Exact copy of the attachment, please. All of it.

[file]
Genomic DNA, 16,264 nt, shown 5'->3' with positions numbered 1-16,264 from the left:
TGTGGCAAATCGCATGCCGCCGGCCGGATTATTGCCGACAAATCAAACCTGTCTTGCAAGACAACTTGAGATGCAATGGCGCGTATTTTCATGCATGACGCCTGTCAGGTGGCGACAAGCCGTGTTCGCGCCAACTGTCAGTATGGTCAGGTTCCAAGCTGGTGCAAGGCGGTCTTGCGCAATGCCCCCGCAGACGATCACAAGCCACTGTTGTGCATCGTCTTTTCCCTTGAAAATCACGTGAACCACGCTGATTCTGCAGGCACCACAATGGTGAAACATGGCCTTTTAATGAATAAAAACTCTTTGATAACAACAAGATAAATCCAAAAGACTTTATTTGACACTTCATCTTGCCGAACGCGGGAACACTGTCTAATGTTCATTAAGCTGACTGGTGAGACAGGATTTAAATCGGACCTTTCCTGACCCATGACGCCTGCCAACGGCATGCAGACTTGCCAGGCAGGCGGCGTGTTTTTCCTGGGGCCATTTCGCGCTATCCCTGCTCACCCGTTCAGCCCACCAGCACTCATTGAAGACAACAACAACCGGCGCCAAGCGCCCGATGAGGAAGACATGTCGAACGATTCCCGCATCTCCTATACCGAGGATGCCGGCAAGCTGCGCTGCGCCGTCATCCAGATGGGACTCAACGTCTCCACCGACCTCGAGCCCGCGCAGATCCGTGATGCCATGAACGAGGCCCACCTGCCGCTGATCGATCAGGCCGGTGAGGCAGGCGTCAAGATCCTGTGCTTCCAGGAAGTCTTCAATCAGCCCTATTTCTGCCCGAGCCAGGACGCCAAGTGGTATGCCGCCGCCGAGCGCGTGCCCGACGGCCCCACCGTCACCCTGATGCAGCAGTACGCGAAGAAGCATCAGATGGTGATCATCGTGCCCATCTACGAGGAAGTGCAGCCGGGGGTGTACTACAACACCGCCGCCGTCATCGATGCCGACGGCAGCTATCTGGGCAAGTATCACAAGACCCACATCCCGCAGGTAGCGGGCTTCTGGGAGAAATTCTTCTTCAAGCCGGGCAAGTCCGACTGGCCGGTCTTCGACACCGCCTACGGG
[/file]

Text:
Genomic DNA, 16,264 nt, shown 5'->3' with positions numbered 1-16,264 from the left:
TGTGGCAAATCGCATGCCGCCGGCCGGATTATTGCCGACAAATCAAACCTGTCTTGCAAGACAACTTGAGATGCAATGGCGCGTATTTTCATGCATGACGCCTGTCAGGTGGCGACAAGCCGTGTTCGCGCCAACTGTCAGTATGGTCAGGTTCCAAGCTGGTGCAAGGCGGTCTTGCGCAATGCCCCCGCAGACGATCACAAGCCACTGTTGTGCATCGTCTTTTCCCTTGAAAATCACGTGAACCACGCTGATTCTGCAGGCACCACAATGGTGAAACATGGCCTTTTAATGAATAAAAACTCTTTGATAACAACAAGATAAATCCAAAAGACTTTATTTGACACTTCATCTTGCCGAACGCGGGAACACTGTCTAATGTTCATTAAGCTGACTGGTGAGACAGGATTTAAATCGGACCTTTCCTGACCCATGACGCCTGCCAACGGCATGCAGACTTGCCAGGCAGGCGGCGTGTTTTTCCTGGGGCCATTTCGCGCTATCCCTGCTCACCCGTTCAGCCCACCAGCACTCATTGAAGACAACAACAACCGGCGCCAAGCGCCCGATGAGGAAGACATGTCGAACGATTCCCGCATCTCCTATACCGAGGATGCCGGCAAGCTGCGCTGCGCCGTCATCCAGATGGGACTCAACGTCTCCACCGACCTCGAGCCCGCGCAGATCCGTGATGCCATGAACGAGGCCCACCTGCCGCTGATCGATCAGGCCGGTGAGGCAGGCGTCAAGATCCTGTGCTTCCAGGAAGTCTTCAATCAGCCCTATTTCTGCCCGAGCCAGGACGCCAAGTGGTATGCCGCCGCCGAGCGCGTGCCCGACGGCCCCACCGTCACCCTGATGCAGCAGTACGCGAAGAAGCATCAGATGGTGATCATCGTGCCCATCTACGAGGAAGTGCAGCCGGGGGTGTACTACAACACCGCCGCCGTCATCGATGCCGACGGCAGCTATCTGGGCAAGTATCACAAGACCCACATCCCGCAGGTAGCGGGCTTCTGGGAGAAATTCTTCTTCAAGCCGGGCAAGTCCGACTGGCCGGTCTTCGACACCGCCTACGGG